Posted in: Actors, by Richard T. Jameson, Contributors, Essays

Elisha Cook

Elisha Cook Jr. in "The Maltese Falcon": an indespensible man
Elisha Cook Jr. in “The Maltese Falcon”: an indispensable man

I posted the piece on The Maltese Falcon last week. Today I rewatched a few minutes of They Won’t Forget and thought, let’s have a little remembrance for an indispensable man. This was written as an obit fifteen years ago.

If they gave career Oscars to character actors, nobody would have had a better claim to one than Elisha Cook Jr. Character actors were the life-blood of the classical American cinema, and there were dozens of redoubtable players whom audiences never knew by name but still took pleasure in reencountering – “There’s that guy again, he’s always good” – as they filled up the sides and backgrounds of scenes, the spaces between the stars, contributing a vital, credibility-enhancing texture that contemporary films largely lack. Cook was one of the few members of the breed that moviegoers learned to greet by name. And the “he’s always good” definitely applied.

He started in vaudeville at age 14 (Elisha Sr. had been a respected, multitalented theater man), and his features remained babyface even when his hair had gone gray. After an isolated film experience in 1929 (Her Unborn Child, an adaptation of a stage success), Cook took up steady film work in 1936. He played juveniles – toughs and dweebs – through the end of the decade (Lana Turner’s boyfriend in They Won’t Forget, 1937; a sailor in John Ford’s Submarine Patrol, 1938) and etched vivid urban characters in two early examples of what would come to be called film noir, The Stranger on the Third Floor (1940) and I Wake Up Screaming (1941). But he made his name holding his ground among the legendary ensemble of John Huston’s The Maltese Falcon (1941); as Wilmer the “gunsel,” he was “the son [Sydney Greenstreet’s Casper Gutman] never had” (yet had, we were in no doubt), and his tears of rage at his climactic unmanning by Bogart’s Sam Spade made for one of the 1940s’ most shocking closeups.

He was a walking noir archetype, and you can – and should – track him through the half-light worlds of Dark Waters (’44), Dillinger (’45), Born to Kill (’47), and The Gangster (’47). But two others demand special mention: Robert Siodmak’s Phantom Lady (’44), with Cook beating out an orgiastic trap-drum solo while Ella Raines mimes sexual excitement (and loathes him); and Howard Hawks’s The Big Sleep (’46), wherein his tough-talking little guy Harry Jones dies the saddest of film noir deaths, swallowing poison while Humphrey Bogart’s Philip Marlowe waits helplessly on the other side of a translucent office door.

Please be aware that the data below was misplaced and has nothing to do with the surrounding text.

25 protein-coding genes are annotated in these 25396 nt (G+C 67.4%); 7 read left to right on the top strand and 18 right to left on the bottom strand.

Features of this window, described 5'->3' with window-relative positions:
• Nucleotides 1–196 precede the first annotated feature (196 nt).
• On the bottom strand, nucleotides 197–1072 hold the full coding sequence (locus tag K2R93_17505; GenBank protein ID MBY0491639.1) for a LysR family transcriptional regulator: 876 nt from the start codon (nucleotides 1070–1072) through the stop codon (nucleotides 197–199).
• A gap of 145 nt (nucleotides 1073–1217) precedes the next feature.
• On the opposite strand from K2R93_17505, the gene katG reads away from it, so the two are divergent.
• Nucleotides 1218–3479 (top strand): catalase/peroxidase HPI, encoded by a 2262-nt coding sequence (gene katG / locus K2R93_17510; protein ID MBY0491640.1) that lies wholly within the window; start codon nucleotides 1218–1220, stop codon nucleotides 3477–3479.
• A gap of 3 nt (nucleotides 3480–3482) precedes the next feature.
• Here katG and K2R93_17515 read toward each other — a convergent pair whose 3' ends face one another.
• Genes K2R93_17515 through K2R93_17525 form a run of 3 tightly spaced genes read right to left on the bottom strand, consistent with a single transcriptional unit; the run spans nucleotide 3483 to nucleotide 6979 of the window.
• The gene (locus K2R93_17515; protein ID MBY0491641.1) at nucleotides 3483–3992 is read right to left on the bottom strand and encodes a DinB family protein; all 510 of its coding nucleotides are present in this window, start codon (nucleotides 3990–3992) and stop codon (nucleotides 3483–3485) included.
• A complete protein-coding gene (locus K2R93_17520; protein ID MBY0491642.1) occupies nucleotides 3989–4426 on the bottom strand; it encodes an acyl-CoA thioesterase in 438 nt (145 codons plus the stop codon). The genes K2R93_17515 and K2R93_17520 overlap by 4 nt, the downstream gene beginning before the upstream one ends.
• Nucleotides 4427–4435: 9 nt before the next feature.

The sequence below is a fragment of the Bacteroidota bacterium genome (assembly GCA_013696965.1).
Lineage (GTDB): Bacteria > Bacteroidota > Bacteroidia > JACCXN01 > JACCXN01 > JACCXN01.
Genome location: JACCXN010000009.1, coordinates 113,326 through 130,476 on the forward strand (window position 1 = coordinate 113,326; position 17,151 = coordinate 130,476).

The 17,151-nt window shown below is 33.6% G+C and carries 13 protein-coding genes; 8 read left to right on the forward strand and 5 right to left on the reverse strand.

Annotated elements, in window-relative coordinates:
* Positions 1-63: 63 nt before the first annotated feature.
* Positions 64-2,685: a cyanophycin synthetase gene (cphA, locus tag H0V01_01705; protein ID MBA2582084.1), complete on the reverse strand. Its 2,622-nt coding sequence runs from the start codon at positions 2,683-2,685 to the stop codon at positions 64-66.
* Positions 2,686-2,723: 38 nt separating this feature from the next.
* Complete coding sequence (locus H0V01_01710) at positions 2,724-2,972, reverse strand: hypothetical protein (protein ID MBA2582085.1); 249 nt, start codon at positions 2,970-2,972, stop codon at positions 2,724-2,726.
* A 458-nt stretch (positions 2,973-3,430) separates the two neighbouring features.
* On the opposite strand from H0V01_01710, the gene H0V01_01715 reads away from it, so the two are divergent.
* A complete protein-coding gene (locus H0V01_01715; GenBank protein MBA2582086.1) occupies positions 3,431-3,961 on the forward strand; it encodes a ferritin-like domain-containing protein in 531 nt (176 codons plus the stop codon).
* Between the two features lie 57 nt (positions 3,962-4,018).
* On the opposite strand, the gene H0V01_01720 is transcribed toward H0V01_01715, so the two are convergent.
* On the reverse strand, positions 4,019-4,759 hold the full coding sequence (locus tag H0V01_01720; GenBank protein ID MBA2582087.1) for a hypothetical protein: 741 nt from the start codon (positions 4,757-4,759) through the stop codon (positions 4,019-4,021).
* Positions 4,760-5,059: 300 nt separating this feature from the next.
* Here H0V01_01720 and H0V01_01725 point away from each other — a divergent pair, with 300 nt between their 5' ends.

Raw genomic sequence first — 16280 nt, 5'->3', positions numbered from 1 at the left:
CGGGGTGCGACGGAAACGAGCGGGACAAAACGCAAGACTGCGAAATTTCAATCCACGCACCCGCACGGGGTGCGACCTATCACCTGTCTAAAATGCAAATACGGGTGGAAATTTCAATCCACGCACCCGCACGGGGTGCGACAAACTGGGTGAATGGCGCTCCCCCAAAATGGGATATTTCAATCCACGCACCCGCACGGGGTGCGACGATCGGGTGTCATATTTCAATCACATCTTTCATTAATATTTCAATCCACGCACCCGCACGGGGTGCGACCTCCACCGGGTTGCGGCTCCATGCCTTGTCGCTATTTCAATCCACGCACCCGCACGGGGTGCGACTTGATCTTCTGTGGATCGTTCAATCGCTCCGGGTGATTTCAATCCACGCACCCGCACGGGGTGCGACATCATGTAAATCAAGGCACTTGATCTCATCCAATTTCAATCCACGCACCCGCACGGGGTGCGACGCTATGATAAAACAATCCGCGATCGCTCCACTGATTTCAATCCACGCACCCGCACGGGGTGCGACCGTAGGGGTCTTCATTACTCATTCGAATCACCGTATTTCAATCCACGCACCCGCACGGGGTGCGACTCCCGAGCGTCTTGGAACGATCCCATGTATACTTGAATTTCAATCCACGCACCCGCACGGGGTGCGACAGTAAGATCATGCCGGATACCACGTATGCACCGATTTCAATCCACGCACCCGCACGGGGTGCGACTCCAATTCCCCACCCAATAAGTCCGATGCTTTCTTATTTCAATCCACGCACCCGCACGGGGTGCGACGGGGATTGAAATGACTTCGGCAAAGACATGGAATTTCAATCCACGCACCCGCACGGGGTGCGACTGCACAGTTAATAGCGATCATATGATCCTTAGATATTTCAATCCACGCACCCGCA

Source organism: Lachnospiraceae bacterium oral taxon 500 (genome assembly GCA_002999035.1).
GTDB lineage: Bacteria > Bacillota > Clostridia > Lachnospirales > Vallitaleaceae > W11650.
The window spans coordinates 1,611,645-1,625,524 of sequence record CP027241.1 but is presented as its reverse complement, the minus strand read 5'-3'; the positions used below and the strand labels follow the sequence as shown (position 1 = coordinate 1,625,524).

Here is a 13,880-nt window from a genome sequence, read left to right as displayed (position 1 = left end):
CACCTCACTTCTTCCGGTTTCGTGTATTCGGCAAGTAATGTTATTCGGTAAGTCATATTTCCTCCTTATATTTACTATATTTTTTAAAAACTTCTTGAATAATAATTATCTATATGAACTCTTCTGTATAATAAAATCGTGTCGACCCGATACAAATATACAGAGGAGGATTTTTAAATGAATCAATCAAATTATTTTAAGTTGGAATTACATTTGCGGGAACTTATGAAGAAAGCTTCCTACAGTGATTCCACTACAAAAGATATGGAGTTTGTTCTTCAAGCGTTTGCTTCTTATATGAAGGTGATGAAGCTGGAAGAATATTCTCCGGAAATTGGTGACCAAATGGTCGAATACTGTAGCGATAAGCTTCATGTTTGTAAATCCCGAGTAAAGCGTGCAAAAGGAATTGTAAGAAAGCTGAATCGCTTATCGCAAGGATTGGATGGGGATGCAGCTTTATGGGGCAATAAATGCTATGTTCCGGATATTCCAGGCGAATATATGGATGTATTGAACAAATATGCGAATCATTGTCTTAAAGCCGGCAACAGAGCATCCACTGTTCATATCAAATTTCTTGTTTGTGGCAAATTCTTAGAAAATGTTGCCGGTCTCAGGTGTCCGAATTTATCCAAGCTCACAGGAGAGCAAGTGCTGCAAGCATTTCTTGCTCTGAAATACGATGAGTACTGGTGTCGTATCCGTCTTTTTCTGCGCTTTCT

Cook left his mark on the Fifties, too: unsavory hotel duty in Don’t Bother to Knock (’52), on the same shift with psychotic babysitter Marilyn Monroe; noirish in 3-D in I the Jury (’53); George Peattie, the fatal weak link in the racetrack-heist plot in Kubrick’s The Killing (’56), screwed over by wife Marie Windsor (“Keep ridin’ me, Sherry. Just keep ridin’ me”). Even in the epic spaces of the Western he was doomed – the outsized boom of Jack Palance’s gun sends him skidding on his back across the mud street of Shane (George Stevens, ’53).

The parts got smaller as the decades rolled on. Anyone might have played the one-scene role, in Marlon Brando’s One Eyed Jacks (’61), of the bank teller who – dying, always dying – nevertheless manages to put a fatal slug into badman Ben Johnson; but who else could have been entrusted with the additional coup of blowing away an innocent-little-blond-girl bystander? He worked at The Dakota in Polanski’s Rosemary’s Baby (’68), was a bindlestiff in Aldrich’s Emperor of the North [Pole] (’73), got cut out of the theatrical-release version of Sam Peckinpah’s Pat Garrett and Billy the Kid (’73). It was his last great film. By the mid-Seventies he was officially an icon, and began to be deployed as an in-joke: acting in The Black Bird (’75), the feeble comic sendup of The Maltese Falcon, and driving a hack in his and the Falcon‘s native San Francisco in Wim Wenders’s Hammett (’80-’83).

Cook’s last role has been little seen – a part in the Harold Pinter-David Jones version of The Trial. The film is by all accounts a disaster, but as a career footnote the titular assignment seems appropriate. Franz Kafka had nothing to tell Elisha Cook Jr. about marking time in an absurdist universe.

[An obituary written for Microsoft Cinemania in 1995.]